PRINT 18 is the first conference since Graph Expo was re-branded by the newly formed Association for Print Technologies (APTech).
PRINT 18 was shorter and smaller than the previous Graph Expo conferences at McCormick Center.
Walking into McCormick Place, the large banners that used to fill the lobby were noticeably missing. Past conferences had large hanging signage and column wraps promoting visits to specific exhibitors both. But, this year there were almost none.
Most of the major exhibitors’ booths were smaller with fewer pieces of equipment on display. And some of the past key exhibitors like EFI, Heidelberg and manroland were not even there. Instead of the large exhibitor booths crowding the entrance this year the closest to the entrance were smaller booths and mainly finishing companies. It seemed like with the big exhibitors being further back, the small vendors had a better chance of attracting traffic.
Monday’s visitor traffic was good, but Sunday and Tuesday had much lighter turnout.
Some exhibitors like Konica Minolta took advantage of the fact that many of their competitors minimized the amount of print hardware they were exhibiting. Konica Minolta’s booth was packed Monday and had good traffic on Sunday and Tuesday. Konica Minolta demonstrated a number of large print, embellishment, label and packaging solutions. They also previewed their WEBjet, powered by Memjet printhead technology, a result of their new partnership with Super Web.
With less equipment, there was a greater focus on software and solution demonstrations.
Ricoh’s Clickable Paper and pop-up store were well received based and help drive traffic to their booth.
HP emphasized adding value to print with software as exemplified by HP SmartStream Collage. XMPie, a Xerox company, was demonstrating a variety of updated software solutions and features which were recognized by three RED HOT Technology awards.
With the physical space of the show being smaller, it was much easier for attendees to find the exhibitors they intended to evaluate.
Print professionals seeking a solution to a specific challenge had a real benefit. The venue made it easier to discover smaller, innovative providers who had software, workflow or knowledge solutions that might provide a competitive edge over a printer’s competition.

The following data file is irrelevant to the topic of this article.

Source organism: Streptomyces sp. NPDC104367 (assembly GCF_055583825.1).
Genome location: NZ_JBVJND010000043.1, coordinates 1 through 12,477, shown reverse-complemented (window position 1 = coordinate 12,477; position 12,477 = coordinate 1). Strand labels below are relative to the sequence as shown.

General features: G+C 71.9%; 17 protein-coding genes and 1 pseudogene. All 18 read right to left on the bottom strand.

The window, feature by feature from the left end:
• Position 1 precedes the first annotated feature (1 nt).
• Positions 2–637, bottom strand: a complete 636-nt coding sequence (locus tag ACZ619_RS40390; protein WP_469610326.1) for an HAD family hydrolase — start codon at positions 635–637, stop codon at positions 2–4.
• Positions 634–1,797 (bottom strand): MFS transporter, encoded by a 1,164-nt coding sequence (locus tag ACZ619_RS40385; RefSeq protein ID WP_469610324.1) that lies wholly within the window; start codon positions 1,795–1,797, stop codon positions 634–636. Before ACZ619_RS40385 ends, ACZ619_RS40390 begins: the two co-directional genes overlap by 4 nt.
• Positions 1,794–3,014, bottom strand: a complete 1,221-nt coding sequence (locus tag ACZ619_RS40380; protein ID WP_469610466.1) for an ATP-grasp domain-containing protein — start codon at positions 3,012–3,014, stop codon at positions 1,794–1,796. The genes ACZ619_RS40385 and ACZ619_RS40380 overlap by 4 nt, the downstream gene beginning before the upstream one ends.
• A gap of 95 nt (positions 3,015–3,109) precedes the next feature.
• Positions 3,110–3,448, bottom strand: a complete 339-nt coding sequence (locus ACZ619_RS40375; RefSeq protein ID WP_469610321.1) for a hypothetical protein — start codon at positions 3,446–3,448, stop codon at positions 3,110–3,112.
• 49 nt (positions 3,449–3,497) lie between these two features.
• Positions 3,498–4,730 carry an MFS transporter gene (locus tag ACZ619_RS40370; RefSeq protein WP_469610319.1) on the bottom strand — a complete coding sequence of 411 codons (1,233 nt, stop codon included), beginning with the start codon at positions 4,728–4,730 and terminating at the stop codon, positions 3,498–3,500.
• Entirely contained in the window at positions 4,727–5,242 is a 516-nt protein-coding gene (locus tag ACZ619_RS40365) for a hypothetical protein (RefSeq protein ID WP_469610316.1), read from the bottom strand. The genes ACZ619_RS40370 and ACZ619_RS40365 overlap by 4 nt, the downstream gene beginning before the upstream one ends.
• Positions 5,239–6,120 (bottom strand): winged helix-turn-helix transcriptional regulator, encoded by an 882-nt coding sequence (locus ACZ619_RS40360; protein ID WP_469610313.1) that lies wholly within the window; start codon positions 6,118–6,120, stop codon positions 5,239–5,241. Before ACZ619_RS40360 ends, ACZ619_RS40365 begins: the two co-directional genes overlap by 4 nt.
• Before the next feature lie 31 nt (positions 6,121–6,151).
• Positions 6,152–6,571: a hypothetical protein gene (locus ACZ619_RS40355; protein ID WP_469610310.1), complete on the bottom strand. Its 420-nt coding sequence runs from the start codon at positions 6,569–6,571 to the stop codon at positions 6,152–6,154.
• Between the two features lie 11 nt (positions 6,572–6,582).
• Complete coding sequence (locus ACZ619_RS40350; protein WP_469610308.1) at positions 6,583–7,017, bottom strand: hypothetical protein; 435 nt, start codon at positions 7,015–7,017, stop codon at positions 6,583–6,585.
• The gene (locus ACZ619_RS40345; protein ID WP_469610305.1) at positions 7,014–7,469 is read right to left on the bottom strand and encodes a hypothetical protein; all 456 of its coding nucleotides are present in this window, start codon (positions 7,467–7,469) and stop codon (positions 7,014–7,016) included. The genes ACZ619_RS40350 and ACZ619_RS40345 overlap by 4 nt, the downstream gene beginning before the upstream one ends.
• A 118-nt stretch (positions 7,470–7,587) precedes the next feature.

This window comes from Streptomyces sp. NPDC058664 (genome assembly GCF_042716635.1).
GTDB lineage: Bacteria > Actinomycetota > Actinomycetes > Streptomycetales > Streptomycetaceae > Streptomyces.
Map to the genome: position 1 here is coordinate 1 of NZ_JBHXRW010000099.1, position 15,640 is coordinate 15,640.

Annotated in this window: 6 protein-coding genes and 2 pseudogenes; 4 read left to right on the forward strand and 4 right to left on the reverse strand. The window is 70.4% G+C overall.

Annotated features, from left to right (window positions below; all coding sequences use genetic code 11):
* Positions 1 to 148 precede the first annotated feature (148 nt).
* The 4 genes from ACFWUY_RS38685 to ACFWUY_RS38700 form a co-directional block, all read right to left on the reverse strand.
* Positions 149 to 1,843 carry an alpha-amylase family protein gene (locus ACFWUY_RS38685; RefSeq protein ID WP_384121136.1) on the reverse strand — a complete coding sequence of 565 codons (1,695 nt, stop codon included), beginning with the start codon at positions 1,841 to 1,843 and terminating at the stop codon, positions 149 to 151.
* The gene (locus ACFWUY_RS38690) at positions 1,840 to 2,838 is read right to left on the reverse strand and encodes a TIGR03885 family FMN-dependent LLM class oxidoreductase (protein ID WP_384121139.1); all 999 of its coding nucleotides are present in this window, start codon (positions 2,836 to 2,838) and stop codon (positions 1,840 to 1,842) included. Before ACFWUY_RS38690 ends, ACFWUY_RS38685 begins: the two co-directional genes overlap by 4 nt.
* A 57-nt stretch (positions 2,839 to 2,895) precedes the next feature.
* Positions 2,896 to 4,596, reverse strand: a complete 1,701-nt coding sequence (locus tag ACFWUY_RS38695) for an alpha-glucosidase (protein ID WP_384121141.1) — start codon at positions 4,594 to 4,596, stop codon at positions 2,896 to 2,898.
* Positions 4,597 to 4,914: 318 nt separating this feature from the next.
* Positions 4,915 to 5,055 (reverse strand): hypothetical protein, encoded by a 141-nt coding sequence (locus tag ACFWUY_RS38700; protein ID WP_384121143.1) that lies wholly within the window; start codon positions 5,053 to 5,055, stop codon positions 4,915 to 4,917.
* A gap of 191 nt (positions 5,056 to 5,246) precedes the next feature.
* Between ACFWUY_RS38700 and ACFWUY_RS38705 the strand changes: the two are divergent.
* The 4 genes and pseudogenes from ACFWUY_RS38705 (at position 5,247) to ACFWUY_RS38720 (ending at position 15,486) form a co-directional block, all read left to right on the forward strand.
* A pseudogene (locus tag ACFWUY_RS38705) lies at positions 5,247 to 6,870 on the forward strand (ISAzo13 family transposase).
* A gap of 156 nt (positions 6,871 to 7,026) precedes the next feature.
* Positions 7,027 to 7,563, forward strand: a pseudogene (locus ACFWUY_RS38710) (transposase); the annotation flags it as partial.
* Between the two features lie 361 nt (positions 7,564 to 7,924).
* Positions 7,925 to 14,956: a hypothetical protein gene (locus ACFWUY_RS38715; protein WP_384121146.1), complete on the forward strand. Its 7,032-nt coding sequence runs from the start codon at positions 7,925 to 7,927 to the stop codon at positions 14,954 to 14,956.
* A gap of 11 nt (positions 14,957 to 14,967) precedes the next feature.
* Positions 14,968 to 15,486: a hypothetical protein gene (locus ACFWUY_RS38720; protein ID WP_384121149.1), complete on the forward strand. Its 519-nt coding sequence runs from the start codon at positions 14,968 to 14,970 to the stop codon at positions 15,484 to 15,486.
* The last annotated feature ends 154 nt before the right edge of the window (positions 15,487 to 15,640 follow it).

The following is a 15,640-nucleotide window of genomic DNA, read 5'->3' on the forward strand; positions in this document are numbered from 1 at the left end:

Most vendors have been trying to lower their exhibition costs by making do with less heavy, expensive presses and post-processing equipment. And, PRINT 18 was a show where they accomplished that. Now the question becomes did sales opportunities increase or decrease with the reduced equipment environment.
Also, the smaller exhibitors seemed to have appreciated that the big exhibitors did not monopolize the attendees as much as at past Graph Expos. An example might be Rhin-O-Tuff’s Tornado Autopunch EX, touted as the world’s first output collation, auto punch and offset stacker.
Yes, there were benefits from a smaller conference. But, maximizing return-on-investment (ROI) drives the attendance decision by both exhibitors and attendees.
PRINT 19’s has a growing list of competitors like thINK, DSCOOP, Inkjet Conference, Hunkeler Innovation Days, Printing United present viable alternatives for vendors and users to interact. Also, most major vendors now have dedicated customer experience centers where they, with their solution partners, host mini-trade shows.
So, the question remains did PRINT 18 provide enough ROI for both attendees and exhibitors to return for PRINT 19 versus one of the above alternatives.
A PRINT 19 Value Add Suggestion
One of the trends that was apparent at PRINT 18 was the increased partnering and cooperation among the exhibitors. One earlier reference was Konica Minolta’s new Smart Web partnership.
Similarly, an ROI enhancing opportunity APTech might consider is finding new ways to partner with events that would bring additive value to the exhibitors and attendees. Potential partners might be brand associations for brand owners, graphic designers, social media, customer experience, political consultants, retail visual managers, craft brewers…
Member associations like the ones above often have an opportunity to drive print buys if only they knew and understood the power of today’s print technology. Also, their interaction with print professionals would help expand the understanding of what high-value prospective buyers are seeking that our technologies might profitably supply.
Thank you for investing your time in this article.
We have shared our views. If you would like to share your thoughts and ideas on PRINT 18 and the entire print conference landscape, feel free to do so in the comments section below or just drop us an email.
Promoting print-tec for the digital age,
Andy & Julie Plata
The OutputLinks Communications Group
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